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Great Lakes-Seaway shipping season comeback continues: Latest figures

October 13, 2016

News Release

North American grain and iron ore exports in September have accelerated a rebound in shipping on the St. Lawrence Seaway.

“While overall tonnage is about 5 percent behind last year, the resurgence in shipping activity that started in August continued last month,” said Raymond Johnston, President of the Chamber of Marine Commerce. “U.S. grain exports are up and we’re seeing a resumption of iron ore exports from ports in the Upper Great Lakes such as Duluth-Superior due to improved world pricing.”

Total Seaway year-to-date shipments (March 21 through September 30) reached 21.2 million metric tons. U.S. grain totaled 1.4 million metric tons, up more than 5 percent over the 2015 season’s already robust performance. Shipments of aluminum, for the auto industry, remained a growth area for several ports including Toledo, Detroit and Oswego, NY.  In addition, liquid bulk shipments, including petroleum, asphalt and other products, totaled 2.5 million metric tons, up 25 percent.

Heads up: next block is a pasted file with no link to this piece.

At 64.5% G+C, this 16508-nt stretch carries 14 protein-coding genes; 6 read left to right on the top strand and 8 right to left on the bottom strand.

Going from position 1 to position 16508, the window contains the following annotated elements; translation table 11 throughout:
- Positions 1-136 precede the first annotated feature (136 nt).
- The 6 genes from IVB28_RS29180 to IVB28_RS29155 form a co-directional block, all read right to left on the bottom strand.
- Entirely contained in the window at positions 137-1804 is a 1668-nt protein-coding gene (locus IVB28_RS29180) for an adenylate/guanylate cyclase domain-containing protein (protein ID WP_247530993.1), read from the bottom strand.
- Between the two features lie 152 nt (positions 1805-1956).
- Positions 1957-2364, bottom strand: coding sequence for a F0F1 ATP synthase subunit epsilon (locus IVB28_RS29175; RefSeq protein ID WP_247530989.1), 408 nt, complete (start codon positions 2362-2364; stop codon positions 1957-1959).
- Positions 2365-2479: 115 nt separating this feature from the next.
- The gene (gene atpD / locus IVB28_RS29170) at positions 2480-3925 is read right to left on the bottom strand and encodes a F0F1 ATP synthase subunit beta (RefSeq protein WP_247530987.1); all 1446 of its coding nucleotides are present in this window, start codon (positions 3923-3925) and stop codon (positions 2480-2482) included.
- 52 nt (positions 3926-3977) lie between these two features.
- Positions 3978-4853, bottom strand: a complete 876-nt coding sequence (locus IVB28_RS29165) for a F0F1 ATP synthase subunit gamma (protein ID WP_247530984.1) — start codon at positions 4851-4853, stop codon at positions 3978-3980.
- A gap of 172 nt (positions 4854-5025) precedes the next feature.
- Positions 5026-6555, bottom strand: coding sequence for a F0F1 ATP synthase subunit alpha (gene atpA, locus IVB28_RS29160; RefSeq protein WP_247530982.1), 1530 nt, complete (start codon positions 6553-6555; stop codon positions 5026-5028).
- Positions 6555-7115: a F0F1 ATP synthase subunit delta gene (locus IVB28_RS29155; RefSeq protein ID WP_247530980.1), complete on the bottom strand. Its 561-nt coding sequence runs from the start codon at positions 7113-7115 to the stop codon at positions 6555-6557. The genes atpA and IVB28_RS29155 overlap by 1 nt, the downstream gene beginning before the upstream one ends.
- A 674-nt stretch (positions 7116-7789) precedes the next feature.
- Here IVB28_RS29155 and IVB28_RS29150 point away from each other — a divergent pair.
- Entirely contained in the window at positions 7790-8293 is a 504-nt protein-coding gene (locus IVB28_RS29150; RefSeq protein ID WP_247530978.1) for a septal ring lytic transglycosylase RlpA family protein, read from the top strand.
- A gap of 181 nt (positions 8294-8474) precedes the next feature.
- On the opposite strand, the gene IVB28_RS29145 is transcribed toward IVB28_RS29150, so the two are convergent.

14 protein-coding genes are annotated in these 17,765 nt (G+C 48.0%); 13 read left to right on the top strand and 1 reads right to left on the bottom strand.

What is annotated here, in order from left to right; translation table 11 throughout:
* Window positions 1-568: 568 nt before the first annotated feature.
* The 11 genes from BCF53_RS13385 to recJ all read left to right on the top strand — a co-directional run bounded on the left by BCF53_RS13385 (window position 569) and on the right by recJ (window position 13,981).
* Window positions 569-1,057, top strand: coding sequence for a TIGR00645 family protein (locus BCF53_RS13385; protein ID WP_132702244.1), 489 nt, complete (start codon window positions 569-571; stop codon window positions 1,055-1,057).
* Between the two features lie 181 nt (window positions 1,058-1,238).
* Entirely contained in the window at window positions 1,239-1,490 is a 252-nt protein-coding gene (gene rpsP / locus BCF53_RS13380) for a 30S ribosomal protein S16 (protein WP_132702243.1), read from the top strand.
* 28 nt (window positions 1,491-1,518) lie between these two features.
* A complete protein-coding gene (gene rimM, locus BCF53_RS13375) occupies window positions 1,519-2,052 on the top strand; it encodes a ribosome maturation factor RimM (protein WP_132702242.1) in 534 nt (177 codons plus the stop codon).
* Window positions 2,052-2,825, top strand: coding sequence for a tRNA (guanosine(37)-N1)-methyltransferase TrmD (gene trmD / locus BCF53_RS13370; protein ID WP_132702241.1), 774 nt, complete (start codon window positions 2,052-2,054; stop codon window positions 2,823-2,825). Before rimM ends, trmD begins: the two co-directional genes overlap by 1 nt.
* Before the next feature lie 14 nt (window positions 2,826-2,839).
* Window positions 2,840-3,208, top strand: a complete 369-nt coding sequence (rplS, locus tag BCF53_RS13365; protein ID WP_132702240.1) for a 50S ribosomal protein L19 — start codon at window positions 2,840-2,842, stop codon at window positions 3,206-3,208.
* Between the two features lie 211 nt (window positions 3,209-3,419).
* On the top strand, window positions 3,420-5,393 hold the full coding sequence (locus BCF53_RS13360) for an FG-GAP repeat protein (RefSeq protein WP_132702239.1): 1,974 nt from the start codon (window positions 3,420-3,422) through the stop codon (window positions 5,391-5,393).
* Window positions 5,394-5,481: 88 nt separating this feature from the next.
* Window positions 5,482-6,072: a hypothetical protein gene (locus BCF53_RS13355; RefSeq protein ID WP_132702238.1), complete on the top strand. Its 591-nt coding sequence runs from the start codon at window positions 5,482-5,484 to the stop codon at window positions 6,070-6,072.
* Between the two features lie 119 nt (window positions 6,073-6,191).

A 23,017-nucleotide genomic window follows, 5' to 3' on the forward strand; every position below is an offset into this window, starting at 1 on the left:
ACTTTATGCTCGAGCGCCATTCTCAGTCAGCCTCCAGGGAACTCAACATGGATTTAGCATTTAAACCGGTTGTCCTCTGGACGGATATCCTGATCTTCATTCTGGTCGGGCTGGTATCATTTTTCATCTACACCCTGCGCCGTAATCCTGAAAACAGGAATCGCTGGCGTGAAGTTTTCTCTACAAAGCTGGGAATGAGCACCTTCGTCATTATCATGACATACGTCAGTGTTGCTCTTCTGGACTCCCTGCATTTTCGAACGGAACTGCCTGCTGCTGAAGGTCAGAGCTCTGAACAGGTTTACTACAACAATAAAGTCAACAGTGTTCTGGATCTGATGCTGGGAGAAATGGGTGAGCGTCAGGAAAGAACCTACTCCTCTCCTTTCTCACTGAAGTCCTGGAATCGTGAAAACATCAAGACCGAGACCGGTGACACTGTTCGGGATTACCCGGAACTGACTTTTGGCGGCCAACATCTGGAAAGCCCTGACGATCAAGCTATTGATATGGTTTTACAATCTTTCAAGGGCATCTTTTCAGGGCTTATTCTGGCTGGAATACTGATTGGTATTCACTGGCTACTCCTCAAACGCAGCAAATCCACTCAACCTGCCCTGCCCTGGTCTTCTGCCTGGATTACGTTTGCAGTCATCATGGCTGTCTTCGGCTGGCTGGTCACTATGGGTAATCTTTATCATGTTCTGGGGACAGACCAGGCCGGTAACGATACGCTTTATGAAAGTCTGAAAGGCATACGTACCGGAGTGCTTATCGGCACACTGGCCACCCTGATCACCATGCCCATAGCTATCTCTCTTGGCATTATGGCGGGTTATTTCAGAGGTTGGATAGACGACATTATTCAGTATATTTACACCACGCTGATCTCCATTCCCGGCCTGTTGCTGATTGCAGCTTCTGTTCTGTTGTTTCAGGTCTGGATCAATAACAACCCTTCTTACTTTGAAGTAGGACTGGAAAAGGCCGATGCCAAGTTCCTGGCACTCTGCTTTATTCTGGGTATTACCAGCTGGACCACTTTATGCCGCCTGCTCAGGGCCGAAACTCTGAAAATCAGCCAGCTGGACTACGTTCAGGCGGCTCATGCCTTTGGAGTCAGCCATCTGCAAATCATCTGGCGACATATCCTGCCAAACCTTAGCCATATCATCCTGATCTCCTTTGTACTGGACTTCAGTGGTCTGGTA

“We continued to outpace last year’s totals for coal, liquids, and general cargo shipments through the Port of Toledo in September,” said Joseph Cappel, VP of Business Development for the Toledo-Lucas County Port Authority.  Aluminum shipments originating in Canada led the way in the general cargo category improving 27 percent over last year. “Grain shipments consisting of imported wheat from Canada and overseas corn exports have also been fairly strong,” Cappel added.

For the Port of Green Bay, September was a strong month with an 8 percent increase in overall tonnage compared to 2015. “Much of the increase continues to be due to shipping of petroleum products,” said Dean Haen, Director of the Port of Green Bay. “We’ve also seen a 10 percent increase in limestone shipments coming into our port.” 



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About the Chamber of Marine Commerce

The Chamber of Marine Commerce is a bi-national association that represents more than 150 marine industry stakeholders including major Canadian and American shippers, ports, terminals and marine service providers, as well as domestic and international ship owners. The Chamber has merged with the Canadian Shipowners Association, combining resources to advocate for an efficient regulatory climate that promotes a strong and competitive marine industry for the benefit of all industry stakeholders throughout the bi-national Great Lakes and St. Lawrence region and along the eastern seaboard and northern coasts.  Based in Ottawa, Canada, the merged entity will continue to be called the Chamber of Marine Commerce.


Media Contact

Julia Fields

Chamber of Marine Commerce